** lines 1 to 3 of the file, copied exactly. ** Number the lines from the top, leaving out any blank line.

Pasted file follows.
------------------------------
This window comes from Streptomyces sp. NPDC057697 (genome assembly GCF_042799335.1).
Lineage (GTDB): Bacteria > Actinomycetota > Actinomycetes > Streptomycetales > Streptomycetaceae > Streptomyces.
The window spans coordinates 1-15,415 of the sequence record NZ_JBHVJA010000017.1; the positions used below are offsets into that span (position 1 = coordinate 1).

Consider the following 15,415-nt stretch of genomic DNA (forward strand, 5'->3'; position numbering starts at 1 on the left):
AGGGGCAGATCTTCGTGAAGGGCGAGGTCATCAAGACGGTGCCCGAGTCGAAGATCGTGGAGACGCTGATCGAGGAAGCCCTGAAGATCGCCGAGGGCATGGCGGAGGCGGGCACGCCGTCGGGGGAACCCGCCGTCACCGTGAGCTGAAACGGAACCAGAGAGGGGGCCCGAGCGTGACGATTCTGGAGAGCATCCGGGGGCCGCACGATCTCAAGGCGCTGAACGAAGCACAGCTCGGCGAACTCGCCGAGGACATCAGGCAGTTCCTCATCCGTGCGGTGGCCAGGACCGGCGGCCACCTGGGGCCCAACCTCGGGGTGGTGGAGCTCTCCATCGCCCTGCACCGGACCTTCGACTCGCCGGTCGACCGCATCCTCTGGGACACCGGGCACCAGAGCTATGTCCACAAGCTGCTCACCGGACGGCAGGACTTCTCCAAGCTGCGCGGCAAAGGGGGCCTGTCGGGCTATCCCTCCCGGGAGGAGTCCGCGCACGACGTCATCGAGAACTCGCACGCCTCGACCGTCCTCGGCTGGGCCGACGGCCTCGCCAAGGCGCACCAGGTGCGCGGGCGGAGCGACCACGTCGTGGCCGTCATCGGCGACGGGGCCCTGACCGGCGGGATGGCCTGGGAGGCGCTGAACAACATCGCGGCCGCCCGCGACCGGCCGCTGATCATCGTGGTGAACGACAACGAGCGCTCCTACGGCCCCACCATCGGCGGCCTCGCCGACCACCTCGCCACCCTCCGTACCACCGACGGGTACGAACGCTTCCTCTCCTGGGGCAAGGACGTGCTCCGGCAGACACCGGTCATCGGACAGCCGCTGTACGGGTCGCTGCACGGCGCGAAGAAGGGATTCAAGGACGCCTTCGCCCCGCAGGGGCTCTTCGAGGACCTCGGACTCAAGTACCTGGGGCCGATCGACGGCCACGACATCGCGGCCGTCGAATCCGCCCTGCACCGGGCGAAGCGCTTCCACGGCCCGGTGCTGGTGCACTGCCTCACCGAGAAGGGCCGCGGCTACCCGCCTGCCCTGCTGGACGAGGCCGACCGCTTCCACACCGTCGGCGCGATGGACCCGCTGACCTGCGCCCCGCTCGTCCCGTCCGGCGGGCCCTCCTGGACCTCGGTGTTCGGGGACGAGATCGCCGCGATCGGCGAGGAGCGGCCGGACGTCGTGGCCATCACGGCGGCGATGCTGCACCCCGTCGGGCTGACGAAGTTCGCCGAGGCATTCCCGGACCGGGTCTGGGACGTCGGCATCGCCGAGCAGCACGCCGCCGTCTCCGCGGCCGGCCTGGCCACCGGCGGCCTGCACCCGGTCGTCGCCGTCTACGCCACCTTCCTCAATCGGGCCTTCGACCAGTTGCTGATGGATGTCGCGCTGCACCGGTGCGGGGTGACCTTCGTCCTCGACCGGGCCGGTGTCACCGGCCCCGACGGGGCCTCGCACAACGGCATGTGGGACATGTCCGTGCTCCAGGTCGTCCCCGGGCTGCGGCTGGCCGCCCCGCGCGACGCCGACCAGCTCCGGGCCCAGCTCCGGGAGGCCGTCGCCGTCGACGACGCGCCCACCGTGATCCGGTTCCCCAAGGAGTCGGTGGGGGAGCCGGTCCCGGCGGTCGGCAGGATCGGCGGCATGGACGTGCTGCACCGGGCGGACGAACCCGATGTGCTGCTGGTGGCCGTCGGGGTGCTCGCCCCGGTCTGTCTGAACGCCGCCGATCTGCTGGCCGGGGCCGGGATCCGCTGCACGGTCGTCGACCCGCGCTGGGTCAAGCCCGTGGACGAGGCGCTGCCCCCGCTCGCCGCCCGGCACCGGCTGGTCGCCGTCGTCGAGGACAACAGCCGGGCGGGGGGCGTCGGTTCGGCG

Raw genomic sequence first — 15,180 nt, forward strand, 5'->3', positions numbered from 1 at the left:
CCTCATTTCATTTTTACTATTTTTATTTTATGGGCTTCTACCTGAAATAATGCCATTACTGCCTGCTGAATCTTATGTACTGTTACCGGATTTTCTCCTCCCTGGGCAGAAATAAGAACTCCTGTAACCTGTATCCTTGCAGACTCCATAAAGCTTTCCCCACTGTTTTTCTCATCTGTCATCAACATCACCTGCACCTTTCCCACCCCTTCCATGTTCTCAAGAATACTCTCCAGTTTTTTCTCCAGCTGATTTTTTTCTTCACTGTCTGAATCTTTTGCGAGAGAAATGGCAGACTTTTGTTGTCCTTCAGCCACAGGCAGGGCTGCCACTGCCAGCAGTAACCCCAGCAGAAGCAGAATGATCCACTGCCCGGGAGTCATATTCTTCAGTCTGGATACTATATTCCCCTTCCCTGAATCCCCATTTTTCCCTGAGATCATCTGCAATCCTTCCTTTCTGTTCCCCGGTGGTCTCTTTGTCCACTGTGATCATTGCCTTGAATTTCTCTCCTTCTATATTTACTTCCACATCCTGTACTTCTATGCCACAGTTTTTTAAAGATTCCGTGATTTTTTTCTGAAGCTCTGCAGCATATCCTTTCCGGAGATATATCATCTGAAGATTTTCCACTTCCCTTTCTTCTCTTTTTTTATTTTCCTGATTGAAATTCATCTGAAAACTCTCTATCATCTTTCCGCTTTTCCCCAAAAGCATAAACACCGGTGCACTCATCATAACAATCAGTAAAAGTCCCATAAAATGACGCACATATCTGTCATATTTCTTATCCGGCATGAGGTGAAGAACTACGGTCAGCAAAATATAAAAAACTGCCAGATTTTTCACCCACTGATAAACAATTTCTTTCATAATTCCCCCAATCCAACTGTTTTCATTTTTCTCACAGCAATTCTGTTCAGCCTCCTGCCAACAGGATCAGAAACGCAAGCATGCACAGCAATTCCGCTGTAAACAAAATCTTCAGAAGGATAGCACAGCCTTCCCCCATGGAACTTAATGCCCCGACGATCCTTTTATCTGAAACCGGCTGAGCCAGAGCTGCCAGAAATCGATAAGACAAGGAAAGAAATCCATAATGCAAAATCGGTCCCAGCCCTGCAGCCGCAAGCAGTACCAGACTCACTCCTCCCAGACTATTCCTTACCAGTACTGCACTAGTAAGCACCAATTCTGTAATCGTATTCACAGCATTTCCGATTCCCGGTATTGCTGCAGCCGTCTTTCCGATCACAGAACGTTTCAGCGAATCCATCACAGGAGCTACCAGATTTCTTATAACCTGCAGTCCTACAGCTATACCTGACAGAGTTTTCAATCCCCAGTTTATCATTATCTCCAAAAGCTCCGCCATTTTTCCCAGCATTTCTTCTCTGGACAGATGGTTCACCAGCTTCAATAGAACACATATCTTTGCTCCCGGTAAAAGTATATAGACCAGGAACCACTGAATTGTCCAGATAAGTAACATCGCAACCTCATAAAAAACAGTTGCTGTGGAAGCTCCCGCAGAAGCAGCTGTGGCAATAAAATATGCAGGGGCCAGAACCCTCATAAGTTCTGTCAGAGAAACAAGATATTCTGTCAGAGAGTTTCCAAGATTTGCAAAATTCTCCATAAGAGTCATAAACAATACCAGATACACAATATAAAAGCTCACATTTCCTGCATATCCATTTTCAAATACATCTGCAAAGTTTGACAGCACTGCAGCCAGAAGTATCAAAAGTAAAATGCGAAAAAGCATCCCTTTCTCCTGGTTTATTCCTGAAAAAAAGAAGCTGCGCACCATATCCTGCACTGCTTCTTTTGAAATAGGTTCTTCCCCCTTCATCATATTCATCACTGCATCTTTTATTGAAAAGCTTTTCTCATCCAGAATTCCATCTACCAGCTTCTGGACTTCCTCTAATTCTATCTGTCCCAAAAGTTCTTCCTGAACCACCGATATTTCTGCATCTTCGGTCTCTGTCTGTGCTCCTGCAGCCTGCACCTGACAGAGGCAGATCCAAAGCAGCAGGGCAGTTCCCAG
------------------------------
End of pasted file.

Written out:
This window comes from Streptomyces sp. NPDC057697 (genome assembly GCF_042799335.1).
Lineage (GTDB): Bacteria > Actinomycetota > Actinomycetes > Streptomycetales > Streptomycetaceae > Streptomyces.
The window spans coordinates 1-15,415 of the sequence record NZ_JBHVJA010000017.1; the positions used below are offsets into that span (position 1 = coordinate 1).